The monthly value of goods exports in October 2021 rose $552 million (12%) from October 2020, to $5.3 billion, according to Statistics NZ.
Most of the dairy complex saw prices lift across the month of October, with milk powder prices performing best. Further upside in commodity markets cannot be ruled out, as a slow start to the Oceania season coupled with sluggish production in the northern hemisphere has buyers on high alert. Milk production for September in New Zealand was behind last year by -4.3% on a tonnage basis (or -4% YOY on a kgMS basis), pulling milk production for the season to September lower by 3.5% YOY. October brings peak milk collections and RaboResearch anticipates the weaker supply trend will continue. Full-year production is now likely to be in negative territory.
The North Island bull price is holding firm as the new season gets underway.
The schedule continues to track well ahead of the five-year average, with the North Island bull price sitting NZ$1.20/kg cwtahead of the five-year average in the last week of October. The South Island bull price at the end of October was sitting slightly behind the North Island on NZ4 6.15/kg cwt. The bobby calf kill for the 2021 season is back 1.5% on the previous season, despite more cows being retained. The cow kill is back around 1% compared to the 2020 season due to farmers choosing to retain more cows to capitalise on the high milk prcie forecasts. Although there is a strong beef schedule, anecdotally we understand that there are fewer 100kg calf contracts available this spring, making it unclear how many calves will be available for future beef supply.
The outlook for farmgate pricing is positive, however the strong NZ/US dollar cross is likely putting pressure on exporter margins. Rabobank anticipates farmgate beef pricing to remain elevated through to December due to strong demand from key markets and ongoing lower global beef supply.
There was a small lift in New Zealand sheepmeat exports for the 2020/21 season (+ 0.55%) compared to the 2019/2020 season. This was despite Covid-19 continuing to cause disruptions across the supply chain and in key markets throughout the 2020/2021 season. A significant decline in exports into New Zealand's second largest market, the EU-27 countries, has been offset by growth into China (largest market), and into the US (fourth largest market). The UK was New Zealand's third largest export destination for sheepmeat in the 2020/21 season. Lamb prices have slowed down, but remain firm.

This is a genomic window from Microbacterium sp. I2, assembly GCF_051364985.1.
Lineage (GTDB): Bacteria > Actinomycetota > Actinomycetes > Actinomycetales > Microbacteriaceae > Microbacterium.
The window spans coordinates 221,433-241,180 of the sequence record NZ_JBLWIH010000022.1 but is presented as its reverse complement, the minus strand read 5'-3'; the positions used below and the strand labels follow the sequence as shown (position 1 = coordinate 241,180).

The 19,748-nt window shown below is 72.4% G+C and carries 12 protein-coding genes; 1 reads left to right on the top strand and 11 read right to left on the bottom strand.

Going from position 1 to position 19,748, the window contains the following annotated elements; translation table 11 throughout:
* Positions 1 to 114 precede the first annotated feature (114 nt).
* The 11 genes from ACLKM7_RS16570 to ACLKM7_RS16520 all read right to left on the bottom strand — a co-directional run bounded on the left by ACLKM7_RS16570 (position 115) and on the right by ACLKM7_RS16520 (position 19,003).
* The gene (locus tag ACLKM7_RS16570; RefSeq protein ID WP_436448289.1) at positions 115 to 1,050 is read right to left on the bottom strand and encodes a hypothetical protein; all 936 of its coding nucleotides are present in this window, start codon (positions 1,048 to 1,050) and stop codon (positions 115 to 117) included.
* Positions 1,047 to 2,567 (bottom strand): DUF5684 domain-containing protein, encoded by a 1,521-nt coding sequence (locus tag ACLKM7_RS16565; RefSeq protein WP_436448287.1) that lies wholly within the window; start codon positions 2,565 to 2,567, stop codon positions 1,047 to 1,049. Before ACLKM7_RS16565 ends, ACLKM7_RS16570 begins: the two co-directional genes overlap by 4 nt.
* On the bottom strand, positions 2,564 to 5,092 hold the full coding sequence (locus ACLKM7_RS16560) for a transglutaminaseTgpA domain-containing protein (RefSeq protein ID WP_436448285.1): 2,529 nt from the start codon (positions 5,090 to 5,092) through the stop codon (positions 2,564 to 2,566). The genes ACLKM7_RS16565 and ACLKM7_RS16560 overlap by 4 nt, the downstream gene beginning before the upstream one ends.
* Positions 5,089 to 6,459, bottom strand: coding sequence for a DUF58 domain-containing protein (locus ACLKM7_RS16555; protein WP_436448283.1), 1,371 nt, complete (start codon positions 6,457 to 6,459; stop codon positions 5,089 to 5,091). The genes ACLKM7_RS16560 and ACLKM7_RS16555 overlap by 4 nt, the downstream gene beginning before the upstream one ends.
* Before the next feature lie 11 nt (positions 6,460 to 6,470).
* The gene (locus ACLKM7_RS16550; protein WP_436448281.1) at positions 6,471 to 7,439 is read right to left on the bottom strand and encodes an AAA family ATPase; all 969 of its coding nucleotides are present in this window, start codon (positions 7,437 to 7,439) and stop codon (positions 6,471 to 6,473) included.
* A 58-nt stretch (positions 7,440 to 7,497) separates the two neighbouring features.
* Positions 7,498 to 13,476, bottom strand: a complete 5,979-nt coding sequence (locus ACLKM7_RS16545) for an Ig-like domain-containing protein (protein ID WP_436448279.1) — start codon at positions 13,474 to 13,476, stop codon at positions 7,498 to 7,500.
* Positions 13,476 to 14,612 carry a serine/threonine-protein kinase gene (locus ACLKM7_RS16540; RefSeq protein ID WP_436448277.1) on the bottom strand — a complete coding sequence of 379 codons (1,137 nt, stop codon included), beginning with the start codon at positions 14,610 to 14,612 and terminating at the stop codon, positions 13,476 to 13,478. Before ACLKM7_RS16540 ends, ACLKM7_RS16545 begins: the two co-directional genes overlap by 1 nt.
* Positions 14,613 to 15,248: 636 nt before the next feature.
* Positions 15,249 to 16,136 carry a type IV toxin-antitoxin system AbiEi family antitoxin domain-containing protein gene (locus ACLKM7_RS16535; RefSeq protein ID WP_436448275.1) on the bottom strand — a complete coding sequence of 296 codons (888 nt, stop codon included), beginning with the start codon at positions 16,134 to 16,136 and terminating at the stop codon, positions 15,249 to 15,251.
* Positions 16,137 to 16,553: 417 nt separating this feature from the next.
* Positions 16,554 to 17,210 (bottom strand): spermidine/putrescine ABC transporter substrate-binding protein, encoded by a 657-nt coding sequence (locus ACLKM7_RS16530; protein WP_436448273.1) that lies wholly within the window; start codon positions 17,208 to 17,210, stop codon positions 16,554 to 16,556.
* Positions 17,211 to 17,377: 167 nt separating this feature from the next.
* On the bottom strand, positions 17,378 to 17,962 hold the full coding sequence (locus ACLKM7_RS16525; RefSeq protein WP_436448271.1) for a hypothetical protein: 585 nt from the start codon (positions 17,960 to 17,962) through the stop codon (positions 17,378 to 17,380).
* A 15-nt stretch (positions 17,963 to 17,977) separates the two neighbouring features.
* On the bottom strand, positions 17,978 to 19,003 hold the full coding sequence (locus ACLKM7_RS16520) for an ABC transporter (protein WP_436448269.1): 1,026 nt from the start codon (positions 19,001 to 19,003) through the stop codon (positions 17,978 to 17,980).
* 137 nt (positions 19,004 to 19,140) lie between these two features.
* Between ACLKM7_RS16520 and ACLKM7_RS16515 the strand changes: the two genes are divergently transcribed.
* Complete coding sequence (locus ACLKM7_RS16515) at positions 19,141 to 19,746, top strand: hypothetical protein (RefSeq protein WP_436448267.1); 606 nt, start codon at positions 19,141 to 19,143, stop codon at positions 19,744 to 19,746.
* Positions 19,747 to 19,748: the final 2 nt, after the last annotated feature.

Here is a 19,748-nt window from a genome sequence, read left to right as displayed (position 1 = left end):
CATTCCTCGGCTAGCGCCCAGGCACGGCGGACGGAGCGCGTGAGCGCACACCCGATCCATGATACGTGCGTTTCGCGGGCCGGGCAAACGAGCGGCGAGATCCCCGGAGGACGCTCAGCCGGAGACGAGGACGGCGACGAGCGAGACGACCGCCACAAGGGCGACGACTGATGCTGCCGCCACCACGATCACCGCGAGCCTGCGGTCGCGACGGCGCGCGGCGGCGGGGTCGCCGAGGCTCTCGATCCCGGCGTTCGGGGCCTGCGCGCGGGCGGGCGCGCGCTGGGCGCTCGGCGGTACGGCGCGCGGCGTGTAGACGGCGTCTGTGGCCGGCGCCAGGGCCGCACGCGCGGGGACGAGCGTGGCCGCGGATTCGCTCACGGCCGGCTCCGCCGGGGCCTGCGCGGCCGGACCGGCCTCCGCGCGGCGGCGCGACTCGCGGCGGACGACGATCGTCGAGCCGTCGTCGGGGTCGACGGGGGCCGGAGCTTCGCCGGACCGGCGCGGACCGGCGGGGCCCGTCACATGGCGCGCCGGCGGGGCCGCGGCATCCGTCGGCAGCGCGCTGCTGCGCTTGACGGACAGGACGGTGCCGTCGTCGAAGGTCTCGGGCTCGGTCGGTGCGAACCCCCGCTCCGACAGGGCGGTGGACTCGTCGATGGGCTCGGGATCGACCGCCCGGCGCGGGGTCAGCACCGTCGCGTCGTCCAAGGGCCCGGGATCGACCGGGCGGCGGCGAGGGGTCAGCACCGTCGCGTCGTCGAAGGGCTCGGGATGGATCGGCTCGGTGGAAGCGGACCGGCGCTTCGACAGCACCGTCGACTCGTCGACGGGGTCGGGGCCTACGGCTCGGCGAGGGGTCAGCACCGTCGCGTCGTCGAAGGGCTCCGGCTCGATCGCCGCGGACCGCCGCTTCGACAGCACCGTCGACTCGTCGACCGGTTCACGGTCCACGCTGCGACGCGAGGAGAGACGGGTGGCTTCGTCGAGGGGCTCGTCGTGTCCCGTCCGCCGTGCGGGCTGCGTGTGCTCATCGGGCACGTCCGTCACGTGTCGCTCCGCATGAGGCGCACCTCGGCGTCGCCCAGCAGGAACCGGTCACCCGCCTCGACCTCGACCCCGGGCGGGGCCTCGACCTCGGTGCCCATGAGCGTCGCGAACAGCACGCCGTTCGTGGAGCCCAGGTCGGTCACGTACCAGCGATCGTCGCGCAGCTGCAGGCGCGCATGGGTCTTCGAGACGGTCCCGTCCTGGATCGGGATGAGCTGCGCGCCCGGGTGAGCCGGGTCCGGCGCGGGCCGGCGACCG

The slow, cold start to spring in many areas of New Zealand is likely to result in weaning dates being pushed two to three weeks back. This delay could help to keep pricing elevated as processors compete for limited lambs supply, however, a late influx of lambs could then cause processing delays in December. RaboResearch anticipates farmgate lamb pricing will remain elevated for the remainder of 2021 due to strong demand from key markets and tighter new season lamb supply.
The NZ$ gained 3% over October, with a firm footing above USc 0.71 by the end of the month. Near certainty of an interest rate rise in the last week of November, together with ongoing inflation concerns that mean another may follow quickstep, or as a double up, has lifted our expectations for the NZ dollar. The mid-October release of New Zealand's Q3 CPI inflation data at a much faster than expected rate (4.9% YOY and 2.2% QOQ for the biggest quarterly lift since 2010) triggered the most recent lift in the NZ$ and provided more reason for us to believe that the RBNZ will lift the cash rate by 50 bps by the end of the year. Rabobank forecasts the NZ$ will trade near to USc 0.71 on a three-month view and towards USc 0.73 on a nine-month view.
Rabobank expects prices of fertiliser will remain at least at today's prices in the run-up to next winter. Of even bigger concern is supply, with challenges growing in the last month. It's due to these supply concerns that we think it is prudent that farmers assess their ordering options for next year's supplies - if they haven't done so already. While supply issues are ongoing, we expect demand will continue to act as a floor for high fertiliser prices, even if supply issues ease somewhat. On the agrochemical front, according to Chinese market commentator BAINFO, Chinese glyphosate suppliers are still not taking new orders, and have not been doing so for the last month.